Predicting Hypothermia in Multiple Sclerosis Isn't All That Easy

OCTOBER 08, 2015
Caitlyn Fitzpatrick
For patients with multiple sclerosis (MS), disturbances in the thermoregulation can result in episodic hypothermia. It’s believed that this is caused by hypothalamic lesions from the disease, however, the specifics are not fully understood.

M. Toledano and colleagues from the University of Utah set out to uncover more in a poster session that will be presented at the 31st Congress of the European Committee for Treatment and Research in Multiple Sclerosis (ECTRIMS 2015) in Barcelona, Spain.

The analysis included 156 patients gathered from Mayo Clinic electronic medical records from 1996 to May 2015. Out of the 32 patients with both MS and hypothermia, 22 (69%) were women. At the point of hypothermia onset, 24 (75%) had relapsing disease and 29 (91%) had progressive disease. Patients had a median disease duration of 19.9 years and an average Expanded Disability Status Scale (EDSS) score of eight.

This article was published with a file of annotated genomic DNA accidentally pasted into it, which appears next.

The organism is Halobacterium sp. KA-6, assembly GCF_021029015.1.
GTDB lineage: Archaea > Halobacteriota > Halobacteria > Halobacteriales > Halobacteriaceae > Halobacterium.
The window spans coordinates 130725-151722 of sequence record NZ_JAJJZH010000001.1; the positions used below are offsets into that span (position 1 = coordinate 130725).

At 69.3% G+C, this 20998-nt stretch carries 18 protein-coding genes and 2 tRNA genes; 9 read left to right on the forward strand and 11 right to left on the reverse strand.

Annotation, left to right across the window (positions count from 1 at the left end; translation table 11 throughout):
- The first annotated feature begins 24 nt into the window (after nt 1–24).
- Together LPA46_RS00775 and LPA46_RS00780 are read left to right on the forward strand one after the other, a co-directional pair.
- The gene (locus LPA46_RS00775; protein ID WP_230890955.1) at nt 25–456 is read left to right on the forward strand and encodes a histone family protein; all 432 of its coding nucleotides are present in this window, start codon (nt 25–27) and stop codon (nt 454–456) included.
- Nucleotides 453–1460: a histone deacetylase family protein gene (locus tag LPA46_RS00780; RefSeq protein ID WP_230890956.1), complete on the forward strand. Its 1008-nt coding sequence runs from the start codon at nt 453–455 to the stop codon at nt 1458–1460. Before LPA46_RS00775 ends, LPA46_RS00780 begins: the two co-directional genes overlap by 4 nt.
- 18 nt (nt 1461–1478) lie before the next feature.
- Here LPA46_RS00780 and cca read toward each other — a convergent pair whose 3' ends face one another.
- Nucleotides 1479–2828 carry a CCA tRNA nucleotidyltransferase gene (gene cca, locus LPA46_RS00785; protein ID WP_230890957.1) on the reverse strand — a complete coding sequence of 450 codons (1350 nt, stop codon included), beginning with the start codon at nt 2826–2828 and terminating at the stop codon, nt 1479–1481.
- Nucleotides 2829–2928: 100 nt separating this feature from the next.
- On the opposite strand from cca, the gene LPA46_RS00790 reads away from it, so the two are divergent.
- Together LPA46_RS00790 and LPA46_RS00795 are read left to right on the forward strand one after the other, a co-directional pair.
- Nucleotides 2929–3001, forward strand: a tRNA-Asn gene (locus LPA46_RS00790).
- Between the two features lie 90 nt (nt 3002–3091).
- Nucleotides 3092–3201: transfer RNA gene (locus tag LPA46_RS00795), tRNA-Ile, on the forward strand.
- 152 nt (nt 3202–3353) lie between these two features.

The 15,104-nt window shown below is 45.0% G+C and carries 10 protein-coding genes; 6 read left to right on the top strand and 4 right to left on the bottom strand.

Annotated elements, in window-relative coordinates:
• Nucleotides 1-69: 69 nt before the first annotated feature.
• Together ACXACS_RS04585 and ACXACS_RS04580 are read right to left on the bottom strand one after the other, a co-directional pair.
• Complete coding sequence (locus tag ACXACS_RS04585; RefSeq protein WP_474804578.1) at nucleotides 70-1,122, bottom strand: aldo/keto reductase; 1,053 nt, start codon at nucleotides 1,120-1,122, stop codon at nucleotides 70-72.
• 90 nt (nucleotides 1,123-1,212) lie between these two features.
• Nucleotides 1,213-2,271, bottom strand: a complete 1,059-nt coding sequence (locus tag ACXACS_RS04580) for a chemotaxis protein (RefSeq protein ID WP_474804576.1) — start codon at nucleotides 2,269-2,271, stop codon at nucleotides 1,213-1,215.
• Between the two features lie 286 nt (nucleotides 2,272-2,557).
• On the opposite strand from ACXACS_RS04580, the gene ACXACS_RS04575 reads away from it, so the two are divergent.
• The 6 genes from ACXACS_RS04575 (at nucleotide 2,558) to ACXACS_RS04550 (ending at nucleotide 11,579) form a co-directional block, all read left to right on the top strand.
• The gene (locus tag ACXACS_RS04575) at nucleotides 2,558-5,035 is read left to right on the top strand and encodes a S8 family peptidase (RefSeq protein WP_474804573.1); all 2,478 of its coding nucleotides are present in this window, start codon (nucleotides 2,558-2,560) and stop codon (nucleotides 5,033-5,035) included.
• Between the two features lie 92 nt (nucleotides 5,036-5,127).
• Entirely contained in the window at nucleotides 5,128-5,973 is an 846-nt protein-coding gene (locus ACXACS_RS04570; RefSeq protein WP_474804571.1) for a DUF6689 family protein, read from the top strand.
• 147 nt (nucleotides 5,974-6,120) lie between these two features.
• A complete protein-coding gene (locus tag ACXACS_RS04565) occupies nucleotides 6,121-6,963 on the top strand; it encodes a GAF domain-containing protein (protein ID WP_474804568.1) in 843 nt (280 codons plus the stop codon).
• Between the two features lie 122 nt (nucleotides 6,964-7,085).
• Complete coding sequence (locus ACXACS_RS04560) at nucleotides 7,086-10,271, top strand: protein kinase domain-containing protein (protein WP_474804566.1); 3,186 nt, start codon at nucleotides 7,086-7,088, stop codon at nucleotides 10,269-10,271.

The lowest temperature found among the group was 30 to 35 C°, but 81% (26 patients) had intermittent hypothermic manifestations. Consciousness, however, did not appear to have a connection with the severity of hypothermia. Infections were suspected to be the drive behind hypothermia in 56% (18 patients), but it was only clinically confirmed in 28% (9 patients). Another notable finding magnetic resonance imaging (MRI) revealed lesions within the brainstem in 66% (21 patients) – 12% (4 patients) of which were in the hypothalamus.

So what does this all mean?

Since consciousness did not have a strong role in hypothermia associated with MS, it appears that other factors influence consciousness. In addition, infections are often suspected to be the force behind it but little data is available.

“MS-related hypothermia occurs predominantly in patients with advanced secondary progressive MS,” the authors explained, “although in other respects the distribution of gender and age is consistent with the profile of patients with this stage and course of MS.”

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